There is little doubt that Theresa May’s tenure as British prime minister will shape the course of British and European history for the foreseeable future.
She has already restated “Brexit is Brexit”, meaning there would be no question of the Westminster parliament — despite its constitutional supremacy — ignoring the will of the people as expressed in the referendum on EU membership.
How she handles Britain’s exit from the European Union will have enormous implications for the rest of the continent, most notably Ireland, which will, on final exit, become the EU’s western border.
Senior Irish politicians have blithely discounted suggestions that we face a return to border controls with the North but they may be premature in that assessment if remarks already made by Ms May are anything to go by.
Speaking in a TV interview during the referendum campaign she said: “If you pulled out of the EU and came out of free movement, how can you have an open border, how could you have a situation where there was an open border with a country that was in the EU and had access to free movement?”
She may or may not be the smartest British prime minister since Margaret Thatcher but she is undoubtedly the most cunning, with a touch of Charlie Haughey about her.
Since she was first elected to parliament in 1997, she has been seen as a liberal Tory but wiley enough not to alienate the more conservative elements of her party.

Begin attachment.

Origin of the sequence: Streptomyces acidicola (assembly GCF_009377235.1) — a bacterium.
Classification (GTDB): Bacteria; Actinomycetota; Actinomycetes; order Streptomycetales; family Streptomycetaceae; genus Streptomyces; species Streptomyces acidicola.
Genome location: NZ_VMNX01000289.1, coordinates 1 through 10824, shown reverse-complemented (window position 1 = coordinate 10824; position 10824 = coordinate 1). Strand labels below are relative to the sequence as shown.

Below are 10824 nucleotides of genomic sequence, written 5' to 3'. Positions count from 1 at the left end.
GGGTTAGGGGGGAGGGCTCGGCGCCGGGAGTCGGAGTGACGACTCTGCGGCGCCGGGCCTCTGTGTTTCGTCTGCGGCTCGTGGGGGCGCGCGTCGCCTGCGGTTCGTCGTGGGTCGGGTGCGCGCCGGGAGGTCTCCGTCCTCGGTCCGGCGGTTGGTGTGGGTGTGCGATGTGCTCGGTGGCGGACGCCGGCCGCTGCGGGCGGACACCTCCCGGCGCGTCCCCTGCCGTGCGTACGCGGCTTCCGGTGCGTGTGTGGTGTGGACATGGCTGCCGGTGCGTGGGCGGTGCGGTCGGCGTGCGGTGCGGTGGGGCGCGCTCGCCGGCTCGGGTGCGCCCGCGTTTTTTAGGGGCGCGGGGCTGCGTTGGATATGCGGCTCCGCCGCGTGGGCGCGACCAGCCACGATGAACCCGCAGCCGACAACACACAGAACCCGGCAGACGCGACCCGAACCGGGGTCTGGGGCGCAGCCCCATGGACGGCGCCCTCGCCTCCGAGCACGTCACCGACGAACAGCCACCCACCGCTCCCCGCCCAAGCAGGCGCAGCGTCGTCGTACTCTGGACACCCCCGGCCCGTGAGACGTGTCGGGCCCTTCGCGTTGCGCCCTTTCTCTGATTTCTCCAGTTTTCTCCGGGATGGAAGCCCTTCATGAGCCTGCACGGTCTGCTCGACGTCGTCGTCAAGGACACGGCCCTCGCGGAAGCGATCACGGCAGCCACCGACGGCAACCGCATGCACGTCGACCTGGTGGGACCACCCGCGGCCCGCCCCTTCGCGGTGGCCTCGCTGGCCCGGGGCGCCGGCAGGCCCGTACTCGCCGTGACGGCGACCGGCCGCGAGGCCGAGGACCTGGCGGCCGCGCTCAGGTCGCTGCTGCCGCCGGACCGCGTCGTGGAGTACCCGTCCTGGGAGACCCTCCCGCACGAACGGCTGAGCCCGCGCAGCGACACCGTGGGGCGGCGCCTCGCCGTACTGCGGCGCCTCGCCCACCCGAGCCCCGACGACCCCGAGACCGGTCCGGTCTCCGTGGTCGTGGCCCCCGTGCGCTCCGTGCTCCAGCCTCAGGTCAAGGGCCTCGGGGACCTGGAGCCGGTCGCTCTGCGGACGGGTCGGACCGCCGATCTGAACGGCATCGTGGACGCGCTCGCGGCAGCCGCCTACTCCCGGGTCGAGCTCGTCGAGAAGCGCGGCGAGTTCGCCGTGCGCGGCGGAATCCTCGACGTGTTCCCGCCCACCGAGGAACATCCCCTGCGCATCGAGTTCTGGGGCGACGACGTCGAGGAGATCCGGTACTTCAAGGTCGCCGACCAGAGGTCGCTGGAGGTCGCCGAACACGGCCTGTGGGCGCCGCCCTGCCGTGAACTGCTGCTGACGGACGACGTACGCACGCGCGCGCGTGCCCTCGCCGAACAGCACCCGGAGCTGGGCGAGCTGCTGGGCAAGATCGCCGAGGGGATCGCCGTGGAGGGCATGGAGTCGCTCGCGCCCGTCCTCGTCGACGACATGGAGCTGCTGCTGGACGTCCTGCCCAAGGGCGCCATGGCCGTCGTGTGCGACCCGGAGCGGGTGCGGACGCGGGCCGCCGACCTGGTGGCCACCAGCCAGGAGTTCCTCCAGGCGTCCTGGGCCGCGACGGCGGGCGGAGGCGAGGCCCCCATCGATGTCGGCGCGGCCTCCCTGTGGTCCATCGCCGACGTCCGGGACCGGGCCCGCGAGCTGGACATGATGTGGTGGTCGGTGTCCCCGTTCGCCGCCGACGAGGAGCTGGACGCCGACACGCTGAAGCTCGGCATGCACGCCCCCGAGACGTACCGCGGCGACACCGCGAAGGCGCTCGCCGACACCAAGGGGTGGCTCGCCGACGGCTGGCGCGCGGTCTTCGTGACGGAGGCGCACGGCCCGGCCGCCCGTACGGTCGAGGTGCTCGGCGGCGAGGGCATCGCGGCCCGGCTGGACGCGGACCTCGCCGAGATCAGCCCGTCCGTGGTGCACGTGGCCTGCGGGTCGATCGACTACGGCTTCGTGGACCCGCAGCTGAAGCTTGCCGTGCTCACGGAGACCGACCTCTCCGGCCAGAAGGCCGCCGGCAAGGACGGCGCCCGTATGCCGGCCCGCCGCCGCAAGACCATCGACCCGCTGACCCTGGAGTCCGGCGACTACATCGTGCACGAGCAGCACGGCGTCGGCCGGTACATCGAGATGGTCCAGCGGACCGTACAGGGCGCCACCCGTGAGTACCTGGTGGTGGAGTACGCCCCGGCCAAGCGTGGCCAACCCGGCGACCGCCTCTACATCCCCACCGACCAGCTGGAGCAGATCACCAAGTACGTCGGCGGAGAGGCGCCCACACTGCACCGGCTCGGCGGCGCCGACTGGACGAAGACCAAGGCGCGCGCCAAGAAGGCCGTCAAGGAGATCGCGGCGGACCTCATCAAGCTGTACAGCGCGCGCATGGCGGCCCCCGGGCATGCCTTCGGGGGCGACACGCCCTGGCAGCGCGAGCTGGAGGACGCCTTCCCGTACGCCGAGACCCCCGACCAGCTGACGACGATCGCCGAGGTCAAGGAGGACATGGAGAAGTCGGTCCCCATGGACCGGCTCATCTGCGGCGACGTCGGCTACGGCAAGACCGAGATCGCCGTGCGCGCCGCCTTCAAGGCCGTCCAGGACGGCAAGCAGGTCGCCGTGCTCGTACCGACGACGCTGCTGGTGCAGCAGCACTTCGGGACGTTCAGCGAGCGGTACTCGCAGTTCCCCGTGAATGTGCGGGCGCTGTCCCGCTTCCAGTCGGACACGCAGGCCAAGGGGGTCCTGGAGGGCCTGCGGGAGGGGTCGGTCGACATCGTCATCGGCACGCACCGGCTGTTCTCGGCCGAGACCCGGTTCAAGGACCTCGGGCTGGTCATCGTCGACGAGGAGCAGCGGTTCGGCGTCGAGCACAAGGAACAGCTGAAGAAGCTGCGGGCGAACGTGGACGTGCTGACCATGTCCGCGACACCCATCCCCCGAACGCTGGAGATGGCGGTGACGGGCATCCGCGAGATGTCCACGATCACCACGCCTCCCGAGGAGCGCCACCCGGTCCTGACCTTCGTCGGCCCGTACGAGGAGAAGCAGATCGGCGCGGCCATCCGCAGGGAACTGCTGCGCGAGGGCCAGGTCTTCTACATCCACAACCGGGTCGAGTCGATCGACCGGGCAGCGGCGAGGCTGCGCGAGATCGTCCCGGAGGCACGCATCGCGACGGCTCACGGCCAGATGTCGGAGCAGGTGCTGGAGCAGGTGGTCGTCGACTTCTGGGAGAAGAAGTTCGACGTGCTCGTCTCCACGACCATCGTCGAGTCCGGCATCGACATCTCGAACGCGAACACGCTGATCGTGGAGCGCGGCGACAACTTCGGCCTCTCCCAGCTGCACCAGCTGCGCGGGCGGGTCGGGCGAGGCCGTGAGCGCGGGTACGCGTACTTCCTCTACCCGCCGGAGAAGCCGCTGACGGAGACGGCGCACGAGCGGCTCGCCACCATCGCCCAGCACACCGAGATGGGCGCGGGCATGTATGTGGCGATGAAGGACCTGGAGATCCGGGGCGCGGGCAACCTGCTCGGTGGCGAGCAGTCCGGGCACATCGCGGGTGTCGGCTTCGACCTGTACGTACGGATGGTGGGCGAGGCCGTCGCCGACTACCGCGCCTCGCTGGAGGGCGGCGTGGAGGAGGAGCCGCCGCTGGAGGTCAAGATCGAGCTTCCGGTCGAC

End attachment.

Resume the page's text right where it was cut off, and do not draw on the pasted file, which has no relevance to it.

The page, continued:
An avowed feminist and champion of gay rights, she nonetheless opposed adoption by same-sex couples and, during her tenure as Home Secretary, lesbian and gay migrants fleeing countries where homosexuality is illegal found it more difficult than most to secure asylum in the UK.
Though a member of the Remain campaign, she was very lukewarm about it and was, at the same time, a vociferous advocate of immigration controls and, as we now know only too well, anti-immigrant sentiment was the single most decisive factor in Britain voting to leave.
Britain’s exit from the EU raises fundamental questions about the future and cohesion of the European community. The problem with the EU is that, despite ever closer economic and political ties, it remains a choir of individuals all singing their own tune.
The political leadership of its current 28 member states rarely express anything other than domestic self interest even when negotiating in Brussels.
From Thatcher to Cameron, successive UK leaders have always vowed to do what is best for Britain rather than the EU as a whole. Likewise Angela Merkel. Even when she was opening Germany’s borders to hundreds of thousands of migrants, it was less for altruistic purposes than to stabilise her country’s declining population and thereby ensure its continuing economic supremacy.
If the EU is to prosper without Britain, it needs policies fit for all its members and not just the richest and more powerful states such as Germany and France.
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